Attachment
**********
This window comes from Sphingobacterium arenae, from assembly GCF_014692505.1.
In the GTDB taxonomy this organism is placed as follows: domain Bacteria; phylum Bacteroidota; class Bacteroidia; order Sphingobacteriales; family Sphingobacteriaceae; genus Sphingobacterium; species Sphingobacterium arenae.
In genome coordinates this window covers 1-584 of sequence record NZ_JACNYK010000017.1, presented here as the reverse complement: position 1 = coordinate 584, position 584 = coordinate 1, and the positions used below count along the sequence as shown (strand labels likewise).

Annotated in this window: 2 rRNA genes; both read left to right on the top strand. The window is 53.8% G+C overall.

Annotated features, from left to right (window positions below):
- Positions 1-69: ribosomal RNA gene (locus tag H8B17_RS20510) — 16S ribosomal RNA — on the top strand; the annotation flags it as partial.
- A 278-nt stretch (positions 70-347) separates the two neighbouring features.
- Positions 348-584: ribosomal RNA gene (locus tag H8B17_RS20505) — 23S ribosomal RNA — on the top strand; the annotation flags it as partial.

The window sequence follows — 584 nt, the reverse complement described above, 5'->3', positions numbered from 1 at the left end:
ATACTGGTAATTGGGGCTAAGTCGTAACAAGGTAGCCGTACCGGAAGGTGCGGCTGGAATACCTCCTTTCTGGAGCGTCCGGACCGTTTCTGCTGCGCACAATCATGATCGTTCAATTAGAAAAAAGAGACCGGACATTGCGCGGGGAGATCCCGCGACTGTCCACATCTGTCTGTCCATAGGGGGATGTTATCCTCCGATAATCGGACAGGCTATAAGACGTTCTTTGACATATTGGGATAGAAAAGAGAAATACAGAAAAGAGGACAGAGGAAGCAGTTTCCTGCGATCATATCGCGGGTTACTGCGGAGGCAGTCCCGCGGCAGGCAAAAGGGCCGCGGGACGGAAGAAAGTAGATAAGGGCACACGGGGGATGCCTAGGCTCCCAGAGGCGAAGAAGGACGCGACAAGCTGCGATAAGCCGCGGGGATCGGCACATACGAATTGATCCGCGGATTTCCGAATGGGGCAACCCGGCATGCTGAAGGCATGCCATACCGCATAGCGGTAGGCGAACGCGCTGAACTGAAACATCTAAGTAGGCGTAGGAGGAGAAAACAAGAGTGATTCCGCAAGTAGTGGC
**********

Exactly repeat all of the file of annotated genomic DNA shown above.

This window comes from Sphingobacterium arenae, from assembly GCF_014692505.1.
In the GTDB taxonomy this organism is placed as follows: domain Bacteria; phylum Bacteroidota; class Bacteroidia; order Sphingobacteriales; family Sphingobacteriaceae; genus Sphingobacterium; species Sphingobacterium arenae.
In genome coordinates this window covers 1-584 of sequence record NZ_JACNYK010000017.1, presented here as the reverse complement: position 1 = coordinate 584, position 584 = coordinate 1, and the positions used below count along the sequence as shown (strand labels likewise).

Annotated in this window: 2 rRNA genes; both read left to right on the top strand. The window is 53.8% G+C overall.

Annotated features, from left to right (window positions below):
- Positions 1-69: ribosomal RNA gene (locus tag H8B17_RS20510) — 16S ribosomal RNA — on the top strand; the annotation flags it as partial.
- A 278-nt stretch (positions 70-347) separates the two neighbouring features.
- Positions 348-584: ribosomal RNA gene (locus tag H8B17_RS20505) — 23S ribosomal RNA — on the top strand; the annotation flags it as partial.

The window sequence follows — 584 nt, the reverse complement described above, 5'->3', positions numbered from 1 at the left end:
ATACTGGTAATTGGGGCTAAGTCGTAACAAGGTAGCCGTACCGGAAGGTGCGGCTGGAATACCTCCTTTCTGGAGCGTCCGGACCGTTTCTGCTGCGCACAATCATGATCGTTCAATTAGAAAAAAGAGACCGGACATTGCGCGGGGAGATCCCGCGACTGTCCACATCTGTCTGTCCATAGGGGGATGTTATCCTCCGATAATCGGACAGGCTATAAGACGTTCTTTGACATATTGGGATAGAAAAGAGAAATACAGAAAAGAGGACAGAGGAAGCAGTTTCCTGCGATCATATCGCGGGTTACTGCGGAGGCAGTCCCGCGGCAGGCAAAAGGGCCGCGGGACGGAAGAAAGTAGATAAGGGCACACGGGGGATGCCTAGGCTCCCAGAGGCGAAGAAGGACGCGACAAGCTGCGATAAGCCGCGGGGATCGGCACATACGAATTGATCCGCGGATTTCCGAATGGGGCAACCCGGCATGCTGAAGGCATGCCATACCGCATAGCGGTAGGCGAACGCGCTGAACTGAAACATCTAAGTAGGCGTAGGAGGAGAAAACAAGAGTGATTCCGCAAGTAGTGGC